The Church still uses it’s financial clout to put the victims of abuse through the wringer. He’s proposing holding Bishops accountable – by directing the Church provide a full brief to the police or other prosecuting authorities – NOPE. By directing that the Church provide fulsome reparation to the victims – NOPE. By creating a tribunal, wow what do you get a holiday in Rome and a taking to that’s gonna show em.

        While he’s talking about these invisible people one of his Bishops in the sates was turning the sprinklers on them. And that Bishop was then sanctioned how ???

        The Bishop of bling now in Rome with a cushy little job created just for him.

        Even in your little paragraph you have listed some very nice things that the Pope has done or said.

        and NO ACTUAL CHANGES to the way the Church operates

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      • Hey Bryan,

        In the fullness to time he might go down as the greatest reformer that the Catholic Church has ever seen and his achievements might be lauded for generations to come.

        But right now all he’s done is talk a good game.

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  3. Some points from chapter 2
    of the Pope’s APOSTOLIC EXHORTATION

    I. Some challenges of today’s world

    . In our time humanity is experiencing a turning-point in its history, as we can see from the advances being made in so many fields. We can only praise the steps being taken to improve people’s welfare in areas such as health care, education and communications. At the same time we have to remember that the majority of our contemporaries are barely living from day to day, with dire consequences. A number of diseases are spreading. The hearts of many people are gripped by fear and desperation, even in the so-called rich countries. The joy of living frequently fades, lack of respect for others and violence are on the rise, and inequality is increasingly evident. It is a struggle to live and, often, to live with precious little dignity. This epochal change has been set in motion by the enormous qualitative, quantitative, rapid and cumulative advances occuring in the sciences and in technology, and by their instant application in different areas of nature and of life. We are in an age of knowledge and information, which has led to new and often anonymous kinds of power.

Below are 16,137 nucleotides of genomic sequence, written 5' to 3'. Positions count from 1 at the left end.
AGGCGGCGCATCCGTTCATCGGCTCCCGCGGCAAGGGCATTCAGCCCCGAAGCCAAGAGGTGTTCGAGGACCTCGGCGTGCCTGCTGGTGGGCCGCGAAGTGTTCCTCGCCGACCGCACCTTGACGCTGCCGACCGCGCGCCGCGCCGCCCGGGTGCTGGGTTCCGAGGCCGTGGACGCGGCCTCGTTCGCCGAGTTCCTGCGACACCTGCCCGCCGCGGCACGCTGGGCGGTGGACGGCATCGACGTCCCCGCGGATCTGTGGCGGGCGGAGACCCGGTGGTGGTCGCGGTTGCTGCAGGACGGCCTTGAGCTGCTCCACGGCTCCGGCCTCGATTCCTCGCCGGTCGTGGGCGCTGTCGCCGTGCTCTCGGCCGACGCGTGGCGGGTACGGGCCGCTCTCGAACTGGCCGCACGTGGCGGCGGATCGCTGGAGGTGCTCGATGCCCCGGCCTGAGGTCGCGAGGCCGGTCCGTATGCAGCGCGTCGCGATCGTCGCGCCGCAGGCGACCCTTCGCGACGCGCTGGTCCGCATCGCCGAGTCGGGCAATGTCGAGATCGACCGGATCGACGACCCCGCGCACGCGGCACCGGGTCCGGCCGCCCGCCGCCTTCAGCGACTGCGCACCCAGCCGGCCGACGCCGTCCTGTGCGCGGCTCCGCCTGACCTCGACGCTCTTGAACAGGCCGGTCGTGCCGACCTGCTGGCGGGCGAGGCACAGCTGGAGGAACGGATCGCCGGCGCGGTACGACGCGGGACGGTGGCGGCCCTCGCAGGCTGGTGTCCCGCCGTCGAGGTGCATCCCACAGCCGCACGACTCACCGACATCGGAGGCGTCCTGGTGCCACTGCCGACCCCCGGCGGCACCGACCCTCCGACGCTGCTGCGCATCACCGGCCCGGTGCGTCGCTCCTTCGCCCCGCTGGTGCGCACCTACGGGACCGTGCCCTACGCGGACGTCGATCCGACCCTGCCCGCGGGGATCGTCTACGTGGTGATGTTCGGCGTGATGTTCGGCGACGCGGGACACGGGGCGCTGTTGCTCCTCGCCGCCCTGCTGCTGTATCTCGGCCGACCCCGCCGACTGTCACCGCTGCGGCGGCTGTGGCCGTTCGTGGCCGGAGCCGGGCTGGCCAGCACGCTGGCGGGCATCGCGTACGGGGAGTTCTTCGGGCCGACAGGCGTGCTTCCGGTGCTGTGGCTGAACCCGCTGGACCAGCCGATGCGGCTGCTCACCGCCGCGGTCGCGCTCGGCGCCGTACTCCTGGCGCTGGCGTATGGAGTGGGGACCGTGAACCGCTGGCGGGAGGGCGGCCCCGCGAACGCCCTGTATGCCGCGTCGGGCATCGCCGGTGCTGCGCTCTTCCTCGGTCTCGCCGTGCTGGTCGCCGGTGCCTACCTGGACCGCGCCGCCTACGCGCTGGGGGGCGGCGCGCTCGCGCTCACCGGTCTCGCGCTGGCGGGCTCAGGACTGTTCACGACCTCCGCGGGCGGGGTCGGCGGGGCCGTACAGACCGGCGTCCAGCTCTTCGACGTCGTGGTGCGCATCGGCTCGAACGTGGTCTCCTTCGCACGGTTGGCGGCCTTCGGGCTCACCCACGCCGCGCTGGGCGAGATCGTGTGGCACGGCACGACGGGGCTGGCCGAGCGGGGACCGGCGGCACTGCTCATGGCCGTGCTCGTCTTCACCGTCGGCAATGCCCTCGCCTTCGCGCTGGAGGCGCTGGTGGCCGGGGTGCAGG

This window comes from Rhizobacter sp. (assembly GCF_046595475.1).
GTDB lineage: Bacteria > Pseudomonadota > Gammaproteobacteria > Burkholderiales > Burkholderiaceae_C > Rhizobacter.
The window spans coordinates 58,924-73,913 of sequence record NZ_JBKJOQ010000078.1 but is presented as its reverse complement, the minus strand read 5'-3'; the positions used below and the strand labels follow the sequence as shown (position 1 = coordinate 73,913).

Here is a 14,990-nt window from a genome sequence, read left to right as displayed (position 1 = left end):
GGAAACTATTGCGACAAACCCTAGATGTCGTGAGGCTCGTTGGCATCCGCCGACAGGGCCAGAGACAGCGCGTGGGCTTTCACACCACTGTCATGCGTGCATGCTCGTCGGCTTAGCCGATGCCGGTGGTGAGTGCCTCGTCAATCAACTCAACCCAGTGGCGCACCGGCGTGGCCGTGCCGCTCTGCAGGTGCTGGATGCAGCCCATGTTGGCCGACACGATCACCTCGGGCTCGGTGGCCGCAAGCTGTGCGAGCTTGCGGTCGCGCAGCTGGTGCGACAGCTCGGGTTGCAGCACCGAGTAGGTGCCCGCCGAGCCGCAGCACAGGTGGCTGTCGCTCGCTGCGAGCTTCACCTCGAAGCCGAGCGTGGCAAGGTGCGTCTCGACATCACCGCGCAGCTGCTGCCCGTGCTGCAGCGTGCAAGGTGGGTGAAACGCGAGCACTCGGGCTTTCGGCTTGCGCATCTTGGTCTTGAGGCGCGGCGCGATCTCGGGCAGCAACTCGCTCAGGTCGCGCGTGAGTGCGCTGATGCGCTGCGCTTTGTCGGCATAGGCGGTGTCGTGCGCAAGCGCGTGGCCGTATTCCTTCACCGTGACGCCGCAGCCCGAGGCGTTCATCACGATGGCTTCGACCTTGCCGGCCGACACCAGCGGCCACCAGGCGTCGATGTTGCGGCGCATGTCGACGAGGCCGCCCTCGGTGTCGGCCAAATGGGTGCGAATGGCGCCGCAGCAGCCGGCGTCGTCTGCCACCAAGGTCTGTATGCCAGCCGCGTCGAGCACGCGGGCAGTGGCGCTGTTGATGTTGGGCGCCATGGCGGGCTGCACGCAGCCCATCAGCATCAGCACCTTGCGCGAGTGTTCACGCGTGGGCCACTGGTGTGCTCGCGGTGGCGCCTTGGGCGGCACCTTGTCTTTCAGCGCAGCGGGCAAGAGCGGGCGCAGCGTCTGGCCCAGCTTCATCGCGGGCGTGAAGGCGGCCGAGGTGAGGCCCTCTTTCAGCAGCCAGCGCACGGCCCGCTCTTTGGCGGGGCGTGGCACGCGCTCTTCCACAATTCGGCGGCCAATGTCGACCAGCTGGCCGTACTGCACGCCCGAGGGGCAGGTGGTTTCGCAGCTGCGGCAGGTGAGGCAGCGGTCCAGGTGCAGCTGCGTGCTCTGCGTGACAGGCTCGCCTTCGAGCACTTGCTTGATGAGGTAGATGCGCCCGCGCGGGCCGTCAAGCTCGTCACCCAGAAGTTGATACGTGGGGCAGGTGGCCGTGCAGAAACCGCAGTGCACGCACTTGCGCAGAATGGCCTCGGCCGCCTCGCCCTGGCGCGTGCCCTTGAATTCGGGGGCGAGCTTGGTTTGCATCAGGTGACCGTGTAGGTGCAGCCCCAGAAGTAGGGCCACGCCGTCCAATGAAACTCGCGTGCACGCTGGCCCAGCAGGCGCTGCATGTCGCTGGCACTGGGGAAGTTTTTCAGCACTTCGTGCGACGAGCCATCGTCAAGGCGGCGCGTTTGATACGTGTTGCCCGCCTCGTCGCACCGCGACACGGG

No to an economy of exclusion
    No to the new idolatry of money
    No to a financial system which rules rather than serves
    No to the inequality which spawns violence
    No to a sterile pessimism
    No to warring among ourselves

    Challenges exist to be overcome! Let us be realists, but without losing our joy, our boldness and our hope-filled commitment. Let us not allow ourselves to be robbed of missionary vigour!

    http://w2.vatican.va/content/francesco/en/apost_exhortations/documents/papa-francesco_esortazione-ap_20131124_evangelii-gaudium.html#I.%E2%80%82Some_challenges_of_today%E2%80%99s_world

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    • Note, he calls such things ‘challenges’. He is not a stage manager who can flick a switch and everything is achieved, any more than the sun suddenly switches itself on each morning. It takes time not only to rise, but to reach its zenith.